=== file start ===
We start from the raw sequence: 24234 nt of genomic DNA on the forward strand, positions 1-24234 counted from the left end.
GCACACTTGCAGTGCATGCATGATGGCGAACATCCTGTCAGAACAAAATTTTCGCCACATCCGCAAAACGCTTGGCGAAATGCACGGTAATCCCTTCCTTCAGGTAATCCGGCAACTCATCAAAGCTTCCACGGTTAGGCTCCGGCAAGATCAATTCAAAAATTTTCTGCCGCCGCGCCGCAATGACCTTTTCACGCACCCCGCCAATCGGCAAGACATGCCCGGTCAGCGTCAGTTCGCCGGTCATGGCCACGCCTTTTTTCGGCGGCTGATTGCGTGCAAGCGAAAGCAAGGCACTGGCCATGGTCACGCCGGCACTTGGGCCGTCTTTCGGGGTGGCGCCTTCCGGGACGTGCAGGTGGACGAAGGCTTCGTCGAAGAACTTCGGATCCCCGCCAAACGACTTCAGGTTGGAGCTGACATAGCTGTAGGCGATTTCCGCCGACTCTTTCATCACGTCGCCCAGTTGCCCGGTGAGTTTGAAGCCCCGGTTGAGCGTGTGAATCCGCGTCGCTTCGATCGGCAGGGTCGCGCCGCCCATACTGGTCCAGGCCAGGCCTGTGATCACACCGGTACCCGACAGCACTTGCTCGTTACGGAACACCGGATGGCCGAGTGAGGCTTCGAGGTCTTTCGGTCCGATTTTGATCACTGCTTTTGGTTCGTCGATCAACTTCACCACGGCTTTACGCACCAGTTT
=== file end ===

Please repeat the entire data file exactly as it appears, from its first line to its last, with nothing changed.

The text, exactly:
We start from the raw sequence: 24234 nt of genomic DNA on the forward strand, positions 1-24234 counted from the left end.
GCACACTTGCAGTGCATGCATGATGGCGAACATCCTGTCAGAACAAAATTTTCGCCACATCCGCAAAACGCTTGGCGAAATGCACGGTAATCCCTTCCTTCAGGTAATCCGGCAACTCATCAAAGCTTCCACGGTTAGGCTCCGGCAAGATCAATTCAAAAATTTTCTGCCGCCGCGCCGCAATGACCTTTTCACGCACCCCGCCAATCGGCAAGACATGCCCGGTCAGCGTCAGTTCGCCGGTCATGGCCACGCCTTTTTTCGGCGGCTGATTGCGTGCAAGCGAAAGCAAGGCACTGGCCATGGTCACGCCGGCACTTGGGCCGTCTTTCGGGGTGGCGCCTTCCGGGACGTGCAGGTGGACGAAGGCTTCGTCGAAGAACTTCGGATCCCCGCCAAACGACTTCAGGTTGGAGCTGACATAGCTGTAGGCGATTTCCGCCGACTCTTTCATCACGTCGCCCAGTTGCCCGGTGAGTTTGAAGCCCCGGTTGAGCGTGTGAATCCGCGTCGCTTCGATCGGCAGGGTCGCGCCGCCCATACTGGTCCAGGCCAGGCCTGTGATCACACCGGTACCCGACAGCACTTGCTCGTTACGGAACACCGGATGGCCGAGTGAGGCTTCGAGGTCTTTCGGTCCGATTTTGATCACTGCTTTTGGTTCGTCGATCAACTTCACCACGGCTTTACGCACCAGTTT